Over the years, we have promoted the potential of 3D printing in a number of exciting customer projects. On this page you can get acquainted with our reference work.
Fortum Virén chair
The chair was designed by a variety of professionals and 3d-printed by us from recycled post-consumer plastic waste. The chair was inspired by Lasse Virén, a Finnish long-distance runner who fell in the middle of the 10,000-metre final in the Munich Olympics. Like Virén, the chair rises back up when it falls.
By 2019 only 9% of the plastic waste ever generated had been recycled, and in 2019 only 14% was collected for recycling (source: UNEP). Although plastic is an easy target to blame, the real problem lies in the deficient waste management systems, not the material itself. As the consumption of plastic increases, plastic recycling needs to increase at the same pace - or preferably, a lot faster. The Virén chair is just one proof of the many possibilities that large-scale 3d-printing can offer to plastic recycling.
Our unique, large-scale 3D-printer, Bloft Mk2 is able to use granulated plastic as printing material which made it possible to test the Fortum Circo® recycled plastic granules without extra processing. In the development phase, the Virén chair was first printed in parts and then assembled and post-processed. The finished chair, however, was printed in one piece as a result of a carefully optimized process.
The Social & Autonomous Robotic Health Assistant project by Forum Virium Helsinki was aiming to develop a robot to ease the workload of health care professionals and to provide the clients of a sheltered home meaningful social activities.
We were asked to design & deliver a shell prototype that combined a commercially available Sanbot Elf robot and a navigation platform prototype by GIM Robotics in a visually appealing manner.
After initial sketching we went to observe the robot in real life environment and quickly came to the conclusion, that the robot attached on top of the navigation platform had to be tilted towards the user for inclusive and achievable user experience. We made quick mock-ups of our concept design and presented them to the client. The robots were delivered to us so we could 3D-scan them and take necessary measurements.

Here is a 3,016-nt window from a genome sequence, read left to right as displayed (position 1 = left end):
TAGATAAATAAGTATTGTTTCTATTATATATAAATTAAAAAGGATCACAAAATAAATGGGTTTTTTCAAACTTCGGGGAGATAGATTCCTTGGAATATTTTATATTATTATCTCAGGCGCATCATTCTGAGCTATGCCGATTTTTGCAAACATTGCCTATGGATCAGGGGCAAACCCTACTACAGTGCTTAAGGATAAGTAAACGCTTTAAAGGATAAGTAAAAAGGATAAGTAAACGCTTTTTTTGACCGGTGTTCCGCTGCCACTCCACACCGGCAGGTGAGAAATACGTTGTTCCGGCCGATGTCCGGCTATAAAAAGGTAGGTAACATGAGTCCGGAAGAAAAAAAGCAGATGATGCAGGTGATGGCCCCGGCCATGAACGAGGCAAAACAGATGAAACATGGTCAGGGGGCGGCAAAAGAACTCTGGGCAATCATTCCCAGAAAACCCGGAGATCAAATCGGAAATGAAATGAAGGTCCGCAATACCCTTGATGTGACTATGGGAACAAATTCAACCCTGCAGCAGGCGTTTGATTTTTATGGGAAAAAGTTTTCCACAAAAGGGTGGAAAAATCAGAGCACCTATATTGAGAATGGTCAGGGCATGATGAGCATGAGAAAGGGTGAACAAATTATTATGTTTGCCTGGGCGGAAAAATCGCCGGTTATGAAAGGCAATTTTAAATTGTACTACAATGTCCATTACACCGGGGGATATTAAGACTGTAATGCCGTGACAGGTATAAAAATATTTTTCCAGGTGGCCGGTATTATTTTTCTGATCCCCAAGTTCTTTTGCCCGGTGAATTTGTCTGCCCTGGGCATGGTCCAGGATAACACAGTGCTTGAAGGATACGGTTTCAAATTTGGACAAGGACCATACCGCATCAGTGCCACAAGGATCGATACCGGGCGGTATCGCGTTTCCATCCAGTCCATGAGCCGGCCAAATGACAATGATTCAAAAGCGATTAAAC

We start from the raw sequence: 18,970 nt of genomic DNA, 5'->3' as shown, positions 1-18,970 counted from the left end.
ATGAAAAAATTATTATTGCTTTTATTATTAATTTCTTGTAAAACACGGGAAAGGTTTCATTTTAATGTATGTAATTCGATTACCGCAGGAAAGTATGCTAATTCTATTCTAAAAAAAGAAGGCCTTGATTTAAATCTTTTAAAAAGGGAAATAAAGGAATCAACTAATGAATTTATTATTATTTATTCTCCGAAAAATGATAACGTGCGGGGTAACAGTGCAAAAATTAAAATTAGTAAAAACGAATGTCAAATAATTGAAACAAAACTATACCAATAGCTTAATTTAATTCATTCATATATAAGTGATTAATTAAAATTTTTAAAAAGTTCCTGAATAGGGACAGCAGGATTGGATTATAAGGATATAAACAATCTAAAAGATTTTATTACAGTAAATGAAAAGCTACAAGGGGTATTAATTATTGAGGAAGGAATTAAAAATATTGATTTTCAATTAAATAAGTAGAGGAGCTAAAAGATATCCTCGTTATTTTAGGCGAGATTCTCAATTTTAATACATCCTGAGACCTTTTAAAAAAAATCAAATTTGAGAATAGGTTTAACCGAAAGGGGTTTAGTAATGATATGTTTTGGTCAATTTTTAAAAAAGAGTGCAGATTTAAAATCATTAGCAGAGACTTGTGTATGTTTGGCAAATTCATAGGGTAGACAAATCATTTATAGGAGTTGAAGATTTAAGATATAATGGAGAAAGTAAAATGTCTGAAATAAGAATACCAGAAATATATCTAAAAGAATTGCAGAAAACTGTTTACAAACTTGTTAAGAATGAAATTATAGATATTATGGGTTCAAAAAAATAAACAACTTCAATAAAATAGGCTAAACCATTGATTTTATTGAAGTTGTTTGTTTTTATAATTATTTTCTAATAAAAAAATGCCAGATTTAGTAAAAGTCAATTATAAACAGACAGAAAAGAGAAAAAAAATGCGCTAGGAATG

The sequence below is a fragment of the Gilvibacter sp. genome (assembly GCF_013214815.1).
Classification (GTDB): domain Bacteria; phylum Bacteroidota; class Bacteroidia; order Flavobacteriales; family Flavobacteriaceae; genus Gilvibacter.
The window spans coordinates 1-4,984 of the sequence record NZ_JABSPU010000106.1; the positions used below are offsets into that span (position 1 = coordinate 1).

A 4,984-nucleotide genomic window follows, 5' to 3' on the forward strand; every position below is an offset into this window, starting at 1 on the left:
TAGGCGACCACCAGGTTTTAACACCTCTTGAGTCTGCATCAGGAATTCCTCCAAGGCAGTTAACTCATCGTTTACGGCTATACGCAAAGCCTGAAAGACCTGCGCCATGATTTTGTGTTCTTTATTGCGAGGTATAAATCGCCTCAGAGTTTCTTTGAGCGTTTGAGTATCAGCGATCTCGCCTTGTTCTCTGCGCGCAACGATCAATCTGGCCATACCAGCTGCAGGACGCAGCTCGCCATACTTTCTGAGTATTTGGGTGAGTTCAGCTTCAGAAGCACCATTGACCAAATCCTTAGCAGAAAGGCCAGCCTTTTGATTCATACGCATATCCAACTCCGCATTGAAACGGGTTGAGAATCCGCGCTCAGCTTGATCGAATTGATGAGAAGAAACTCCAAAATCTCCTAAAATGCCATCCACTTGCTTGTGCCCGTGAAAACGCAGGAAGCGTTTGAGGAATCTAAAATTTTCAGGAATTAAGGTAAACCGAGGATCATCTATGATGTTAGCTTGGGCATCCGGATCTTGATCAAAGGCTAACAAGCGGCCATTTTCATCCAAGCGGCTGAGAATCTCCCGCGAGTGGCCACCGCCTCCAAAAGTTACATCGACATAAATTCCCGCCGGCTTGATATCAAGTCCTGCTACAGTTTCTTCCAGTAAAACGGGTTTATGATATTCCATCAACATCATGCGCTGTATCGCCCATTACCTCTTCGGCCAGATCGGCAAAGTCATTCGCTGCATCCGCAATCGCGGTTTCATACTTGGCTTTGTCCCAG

The solid model was split into 5 pieces and fixing points were added. We also created a trunk for small items the robot may need to transport. After assembly and seam adjustments were done, we took the shell parts to the paint shop and gave them a nice white glossy finish.
The robot was tested in real life environment at the Kustaankartano sheltered home during autumn 2019.
Minna Parikka Joan
The well known Finnish shoe designer Minna Parikka wanted to have a huge scale model of one of her favorite shoe models, Joan Black-Red, to be placed in front of her flagship store in Helsinki. The shoe had to look exactly like the original, so some consideration went into thinking how the shoe could be manufactured. We utilized a novel process of large scale 3D-printing and new biodegradable materials to come up with a truly unique product.
The scale model is approx. 1 meter tall, 1.4 meter long and over half a meter wide. First thoughts of making it out of real leather were dismissed due to the complicated behavior of the material and the required mouldings, so we decided to 3D-print the whole shoe but in parts due to its sheer size. As it was meant to be standing outdoors, it also needed to have a certain weight in order to prevent it from falling over in heavy wind. So, the weight summed up between 40-50 kg.
Fully biodegradable specialty filament was used to print the shoe. The material is biodegradable according to ISO 14855, it is food safe and it is 100% made from renewable resources. Compared to PLA it also has a much better temperature resistance - A feature that was important, since the shoe would be exposed to direct sunlight. The surface of the shoe was sealed by base coating and a high gloss finish to mimic a real patent leather appearance.
The shoe is displayed at the Minna Parikka flagship store in Helsinki.